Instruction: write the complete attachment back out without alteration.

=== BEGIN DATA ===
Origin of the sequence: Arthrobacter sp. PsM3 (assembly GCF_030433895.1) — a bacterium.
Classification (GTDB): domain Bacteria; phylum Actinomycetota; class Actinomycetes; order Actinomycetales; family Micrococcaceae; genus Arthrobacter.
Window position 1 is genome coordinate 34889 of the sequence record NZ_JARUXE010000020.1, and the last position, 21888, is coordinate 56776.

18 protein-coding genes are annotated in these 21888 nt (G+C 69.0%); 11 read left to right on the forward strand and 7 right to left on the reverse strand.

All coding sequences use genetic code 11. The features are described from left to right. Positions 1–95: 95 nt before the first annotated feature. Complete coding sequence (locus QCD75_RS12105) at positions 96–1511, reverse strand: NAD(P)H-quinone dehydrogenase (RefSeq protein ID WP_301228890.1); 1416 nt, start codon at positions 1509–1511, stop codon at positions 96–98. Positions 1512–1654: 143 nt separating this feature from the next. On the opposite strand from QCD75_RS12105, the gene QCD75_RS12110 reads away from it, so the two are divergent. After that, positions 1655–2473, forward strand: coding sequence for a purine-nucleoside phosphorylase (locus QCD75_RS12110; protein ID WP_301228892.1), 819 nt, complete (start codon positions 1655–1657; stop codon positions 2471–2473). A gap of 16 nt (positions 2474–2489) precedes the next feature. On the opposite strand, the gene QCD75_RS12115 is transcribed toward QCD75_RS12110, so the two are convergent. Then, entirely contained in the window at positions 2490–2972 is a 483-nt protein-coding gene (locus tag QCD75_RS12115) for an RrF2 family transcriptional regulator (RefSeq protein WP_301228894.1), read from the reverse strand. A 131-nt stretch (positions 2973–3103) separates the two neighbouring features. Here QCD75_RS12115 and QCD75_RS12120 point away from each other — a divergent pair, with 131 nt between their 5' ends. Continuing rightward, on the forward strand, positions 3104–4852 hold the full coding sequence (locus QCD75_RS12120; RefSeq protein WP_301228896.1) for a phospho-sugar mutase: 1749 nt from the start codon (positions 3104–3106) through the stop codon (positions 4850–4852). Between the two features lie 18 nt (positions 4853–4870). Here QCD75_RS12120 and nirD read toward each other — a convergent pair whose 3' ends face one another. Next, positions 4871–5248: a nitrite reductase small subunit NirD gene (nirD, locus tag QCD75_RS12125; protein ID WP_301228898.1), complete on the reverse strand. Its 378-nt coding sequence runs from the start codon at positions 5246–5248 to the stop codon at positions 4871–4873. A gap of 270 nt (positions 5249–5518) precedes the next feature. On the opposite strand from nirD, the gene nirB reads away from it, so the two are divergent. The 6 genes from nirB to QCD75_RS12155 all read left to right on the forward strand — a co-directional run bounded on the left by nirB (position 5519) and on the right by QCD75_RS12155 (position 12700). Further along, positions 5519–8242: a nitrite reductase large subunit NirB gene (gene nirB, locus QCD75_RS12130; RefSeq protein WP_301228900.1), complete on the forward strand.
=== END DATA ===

Origin of the sequence: Arthrobacter sp. PsM3 (assembly GCF_030433895.1) — a bacterium.
Classification (GTDB): domain Bacteria; phylum Actinomycetota; class Actinomycetes; order Actinomycetales; family Micrococcaceae; genus Arthrobacter.
Window position 1 is genome coordinate 34889 of the sequence record NZ_JARUXE010000020.1, and the last position, 21888, is coordinate 56776.

18 protein-coding genes are annotated in these 21888 nt (G+C 69.0%); 11 read left to right on the forward strand and 7 right to left on the reverse strand.

All coding sequences use genetic code 11. The features are described from left to right. Positions 1–95: 95 nt before the first annotated feature. Complete coding sequence (locus QCD75_RS12105) at positions 96–1511, reverse strand: NAD(P)H-quinone dehydrogenase (RefSeq protein ID WP_301228890.1); 1416 nt, start codon at positions 1509–1511, stop codon at positions 96–98. Positions 1512–1654: 143 nt separating this feature from the next. On the opposite strand from QCD75_RS12105, the gene QCD75_RS12110 reads away from it, so the two are divergent. After that, positions 1655–2473, forward strand: coding sequence for a purine-nucleoside phosphorylase (locus QCD75_RS12110; protein ID WP_301228892.1), 819 nt, complete (start codon positions 1655–1657; stop codon positions 2471–2473). A gap of 16 nt (positions 2474–2489) precedes the next feature. On the opposite strand, the gene QCD75_RS12115 is transcribed toward QCD75_RS12110, so the two are convergent. Then, entirely contained in the window at positions 2490–2972 is a 483-nt protein-coding gene (locus tag QCD75_RS12115) for an RrF2 family transcriptional regulator (RefSeq protein WP_301228894.1), read from the reverse strand. A 131-nt stretch (positions 2973–3103) separates the two neighbouring features. Here QCD75_RS12115 and QCD75_RS12120 point away from each other — a divergent pair, with 131 nt between their 5' ends. Continuing rightward, on the forward strand, positions 3104–4852 hold the full coding sequence (locus QCD75_RS12120; RefSeq protein WP_301228896.1) for a phospho-sugar mutase: 1749 nt from the start codon (positions 3104–3106) through the stop codon (positions 4850–4852). Between the two features lie 18 nt (positions 4853–4870). Here QCD75_RS12120 and nirD read toward each other — a convergent pair whose 3' ends face one another. Next, positions 4871–5248: a nitrite reductase small subunit NirD gene (nirD, locus tag QCD75_RS12125; protein ID WP_301228898.1), complete on the reverse strand. Its 378-nt coding sequence runs from the start codon at positions 5246–5248 to the stop codon at positions 4871–4873. A gap of 270 nt (positions 5249–5518) precedes the next feature. On the opposite strand from nirD, the gene nirB reads away from it, so the two are divergent. The 6 genes from nirB to QCD75_RS12155 all read left to right on the forward strand — a co-directional run bounded on the left by nirB (position 5519) and on the right by QCD75_RS12155 (position 12700). Further along, positions 5519–8242: a nitrite reductase large subunit NirB gene (gene nirB, locus QCD75_RS12130; RefSeq protein WP_301228900.1), complete on the forward strand.